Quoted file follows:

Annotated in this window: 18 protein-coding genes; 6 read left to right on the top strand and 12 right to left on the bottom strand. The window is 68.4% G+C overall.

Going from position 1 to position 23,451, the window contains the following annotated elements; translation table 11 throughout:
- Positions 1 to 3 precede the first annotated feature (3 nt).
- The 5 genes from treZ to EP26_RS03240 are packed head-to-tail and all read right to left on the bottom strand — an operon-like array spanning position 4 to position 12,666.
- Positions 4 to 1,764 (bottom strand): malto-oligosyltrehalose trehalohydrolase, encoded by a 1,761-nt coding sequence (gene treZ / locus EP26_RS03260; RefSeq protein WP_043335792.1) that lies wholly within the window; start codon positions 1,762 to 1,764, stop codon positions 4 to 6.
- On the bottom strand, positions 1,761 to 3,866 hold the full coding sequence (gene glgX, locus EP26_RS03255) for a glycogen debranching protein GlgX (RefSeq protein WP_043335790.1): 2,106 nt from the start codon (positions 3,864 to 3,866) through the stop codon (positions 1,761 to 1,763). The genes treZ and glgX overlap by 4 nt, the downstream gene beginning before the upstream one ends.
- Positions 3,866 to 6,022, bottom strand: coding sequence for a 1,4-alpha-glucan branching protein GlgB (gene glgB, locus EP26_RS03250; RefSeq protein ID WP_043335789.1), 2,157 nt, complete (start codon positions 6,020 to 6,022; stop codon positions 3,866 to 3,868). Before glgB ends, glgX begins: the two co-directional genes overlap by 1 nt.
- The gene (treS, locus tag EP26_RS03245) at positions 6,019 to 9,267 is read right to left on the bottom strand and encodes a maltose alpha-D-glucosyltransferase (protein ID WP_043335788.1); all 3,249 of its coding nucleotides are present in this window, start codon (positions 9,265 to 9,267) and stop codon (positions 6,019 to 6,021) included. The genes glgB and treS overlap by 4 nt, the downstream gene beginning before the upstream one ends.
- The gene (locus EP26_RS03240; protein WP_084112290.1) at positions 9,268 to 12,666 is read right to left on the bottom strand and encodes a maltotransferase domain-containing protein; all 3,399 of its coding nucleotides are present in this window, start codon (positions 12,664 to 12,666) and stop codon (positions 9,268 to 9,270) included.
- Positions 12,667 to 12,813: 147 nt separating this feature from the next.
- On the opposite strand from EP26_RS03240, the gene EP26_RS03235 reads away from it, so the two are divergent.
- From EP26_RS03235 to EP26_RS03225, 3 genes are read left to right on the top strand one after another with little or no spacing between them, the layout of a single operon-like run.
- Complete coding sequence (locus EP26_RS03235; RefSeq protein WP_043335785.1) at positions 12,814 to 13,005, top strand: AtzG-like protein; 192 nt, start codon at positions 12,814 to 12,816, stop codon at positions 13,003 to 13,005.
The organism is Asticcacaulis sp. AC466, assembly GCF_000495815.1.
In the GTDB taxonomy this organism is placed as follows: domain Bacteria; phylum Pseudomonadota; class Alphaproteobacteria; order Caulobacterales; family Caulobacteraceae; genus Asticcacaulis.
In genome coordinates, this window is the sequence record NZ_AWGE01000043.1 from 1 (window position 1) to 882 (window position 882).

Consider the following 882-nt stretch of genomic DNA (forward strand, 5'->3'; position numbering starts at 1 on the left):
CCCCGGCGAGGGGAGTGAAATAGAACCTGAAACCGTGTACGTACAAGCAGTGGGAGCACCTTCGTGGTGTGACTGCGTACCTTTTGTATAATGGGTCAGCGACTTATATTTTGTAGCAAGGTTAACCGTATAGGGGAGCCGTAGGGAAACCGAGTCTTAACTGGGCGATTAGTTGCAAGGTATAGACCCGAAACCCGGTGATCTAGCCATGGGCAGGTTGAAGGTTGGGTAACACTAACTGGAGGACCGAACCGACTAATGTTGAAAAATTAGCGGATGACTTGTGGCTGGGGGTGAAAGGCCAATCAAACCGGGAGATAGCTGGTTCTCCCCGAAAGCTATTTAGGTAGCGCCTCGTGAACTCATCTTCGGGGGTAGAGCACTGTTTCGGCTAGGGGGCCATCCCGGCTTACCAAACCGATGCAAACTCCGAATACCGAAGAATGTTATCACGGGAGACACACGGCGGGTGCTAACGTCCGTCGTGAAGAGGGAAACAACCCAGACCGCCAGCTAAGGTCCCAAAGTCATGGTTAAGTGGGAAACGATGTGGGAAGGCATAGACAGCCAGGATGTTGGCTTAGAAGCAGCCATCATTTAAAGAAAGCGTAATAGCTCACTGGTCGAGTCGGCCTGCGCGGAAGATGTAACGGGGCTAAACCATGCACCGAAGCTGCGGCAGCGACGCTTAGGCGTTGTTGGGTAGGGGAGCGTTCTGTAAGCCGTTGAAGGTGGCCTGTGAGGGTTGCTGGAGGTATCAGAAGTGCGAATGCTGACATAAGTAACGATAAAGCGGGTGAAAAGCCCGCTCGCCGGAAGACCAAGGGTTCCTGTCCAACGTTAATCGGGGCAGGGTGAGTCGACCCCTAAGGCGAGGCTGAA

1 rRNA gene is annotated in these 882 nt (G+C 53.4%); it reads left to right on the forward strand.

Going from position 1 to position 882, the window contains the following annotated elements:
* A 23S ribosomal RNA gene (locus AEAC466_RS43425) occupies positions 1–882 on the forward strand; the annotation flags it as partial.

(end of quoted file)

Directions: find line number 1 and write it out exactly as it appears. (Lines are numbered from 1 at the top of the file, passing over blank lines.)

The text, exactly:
Annotated in this window: 18 protein-coding genes; 6 read left to right on the top strand and 12 right to left on the bottom strand. The window is 68.4% G+C overall.